Why Hedge Fund Managers Struggle to Raise Capital

From 2011 to now, there has been an insurgence of new hedge fund managers.  Many of these hedge fund managers are leaving their  institutions to strike out on their own.

Tower Fund Services evaluates the challenges that face them and provides some guidance from those who have made it through.

There are challenges faced by hedge fund managers who are looking to raise capital for newly formed hedge funds.   Statistically, just 5% of funds attract 80% to 90% of all capital inflows.  How do managers get a piece of the pie?

In the alternative investment industry, size is not a determinant of success. With respect to hedge funds, the facetious definition of “two guys and a Bloomberg” has some basis in truth. Some managers have achieved spectacular success with a one or two person operation. However, now more than ever, investors are sensitive to the risk. They see pitfalls and limitations in an unsupported hedge fund business.  Investors clearly see solid infrastructure as the mark of a firm with ability to manage significant assets.

There is no argument when comparing the performance of nimble “emerging managers” to their colossal counterparts that they come out on top time and time again. Data results from PerTrac have shown that since 1996, the cumulative return for funds with less than two years from start-up has averaged 827%, nearly double the 446% average return for funds with two to four years in business.  This is also well beyond the 350% posted by funds in operation for more than four years.

Beachhead Capital Management analyzed nearly 3,000 equity long/short hedge funds.  They study found that small funds in the $50 million-to-$500 million AUM category outperformed larger funds by 254 bps per annum over five years and 220 bps per year over ten years.

Institutional investors look for consistency and an established disciplined process that is documented and sustainable over time.

Investors view operational robustness as a requirement and operational excellence as a point of competitive differentiation. Infrastructure and performance are directly connected. There can be no question that quality of infrastructure is of prime concern. Operational risk issues are more prevalent in smaller funds due to less mature infrastructure and greater vulnerability to redemptions.

To grow AUM, small funds must develop a well-rounded business by partnering with best in class service providers whose strengths offset their weaknesses. Every part of the organization, including external service provider relationships, plays an important role.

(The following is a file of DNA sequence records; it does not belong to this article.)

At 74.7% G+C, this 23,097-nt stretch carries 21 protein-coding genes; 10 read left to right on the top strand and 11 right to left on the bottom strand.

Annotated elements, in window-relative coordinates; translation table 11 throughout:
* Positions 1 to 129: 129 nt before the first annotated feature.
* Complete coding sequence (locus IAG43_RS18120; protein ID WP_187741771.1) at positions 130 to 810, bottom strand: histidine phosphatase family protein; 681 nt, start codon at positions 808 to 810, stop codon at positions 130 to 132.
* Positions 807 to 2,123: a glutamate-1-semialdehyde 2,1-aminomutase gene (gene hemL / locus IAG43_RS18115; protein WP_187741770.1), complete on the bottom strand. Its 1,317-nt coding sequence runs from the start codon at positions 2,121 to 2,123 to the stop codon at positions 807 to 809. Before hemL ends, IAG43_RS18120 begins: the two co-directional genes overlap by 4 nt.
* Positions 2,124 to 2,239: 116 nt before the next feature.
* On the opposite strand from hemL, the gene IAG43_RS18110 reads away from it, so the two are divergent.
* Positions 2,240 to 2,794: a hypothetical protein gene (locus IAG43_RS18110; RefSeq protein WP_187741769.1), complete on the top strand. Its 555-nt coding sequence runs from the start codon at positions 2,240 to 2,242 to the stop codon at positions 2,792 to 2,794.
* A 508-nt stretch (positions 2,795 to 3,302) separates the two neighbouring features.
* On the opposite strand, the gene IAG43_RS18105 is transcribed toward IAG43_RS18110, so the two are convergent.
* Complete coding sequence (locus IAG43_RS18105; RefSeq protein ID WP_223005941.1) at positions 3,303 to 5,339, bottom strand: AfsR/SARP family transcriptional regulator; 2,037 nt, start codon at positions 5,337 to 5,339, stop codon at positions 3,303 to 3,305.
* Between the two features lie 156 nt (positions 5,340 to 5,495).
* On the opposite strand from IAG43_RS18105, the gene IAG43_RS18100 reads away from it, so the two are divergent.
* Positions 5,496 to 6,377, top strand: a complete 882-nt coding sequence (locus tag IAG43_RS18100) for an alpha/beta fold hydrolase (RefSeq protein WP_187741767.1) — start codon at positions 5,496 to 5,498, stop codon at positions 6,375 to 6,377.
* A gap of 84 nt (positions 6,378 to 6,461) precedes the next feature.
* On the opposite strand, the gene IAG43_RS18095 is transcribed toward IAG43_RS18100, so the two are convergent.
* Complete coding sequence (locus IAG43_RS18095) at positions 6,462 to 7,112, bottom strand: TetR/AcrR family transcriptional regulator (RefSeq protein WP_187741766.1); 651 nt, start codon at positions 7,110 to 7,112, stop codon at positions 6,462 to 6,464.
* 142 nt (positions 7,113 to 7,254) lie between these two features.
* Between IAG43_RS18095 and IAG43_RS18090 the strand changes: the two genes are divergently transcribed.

It’s also a numbers game as far as how much a large investor can invest in a fund. From an operational point of view, the time and effort to diligence, monitor and account for an investment is tremendous. The investment return required to justify this requires investment in the tens to hundreds of millions of dollars. Institutional investors also have restrictions on maximum percentage they can own of a fund. Generally this may range from 5% to 10%. So practically speaking, an investor who is limited to 5% of a hedge fund and requires a $10 million minimum investment can only look at funds with $200 million AUM.

This is not meant to be a bucket of water on the campfire of new managers reading this. Shouldn’t promising start-ups be attracting more investment from their target audience: endowments, foundations, family offices, and financial advisors? Yes! It is a matter of finding the right audience for managers to be performing in front of. There are many smaller institutional investors, seed capital providers and first loss program investors that are looking to invest with new managers. There are resources are all around to tap into. Keeping communications flowing to current investors, service providers, and industry associations can open up the right doors.

In summary, these interested parties are no less concerned about investing in the right fund as their big brothers. They demand that managers are deploying best practices for all aspects of their business. A hedge fund will need to address ongoing compliance and regulatory requirements, corporate governance, operations, internal control effectiveness, risk management and reporting and investor relations. The only missing characteristic from a large hedge fund is the asset size, which will come over time and a proven track record.

About Tower Fund Services

Tower Fund Services is a third-party administrator offering a full spectrum of tailored outsourced solutions for hedge funds, funds of funds, separate managed accounts, multi-manager platforms, private equity, venture capital, tax lien, and real estate funds. Its suite of services includes fund startup, accounting, valuation, reporting and tax services to alternative investment managers in all strategies and structures.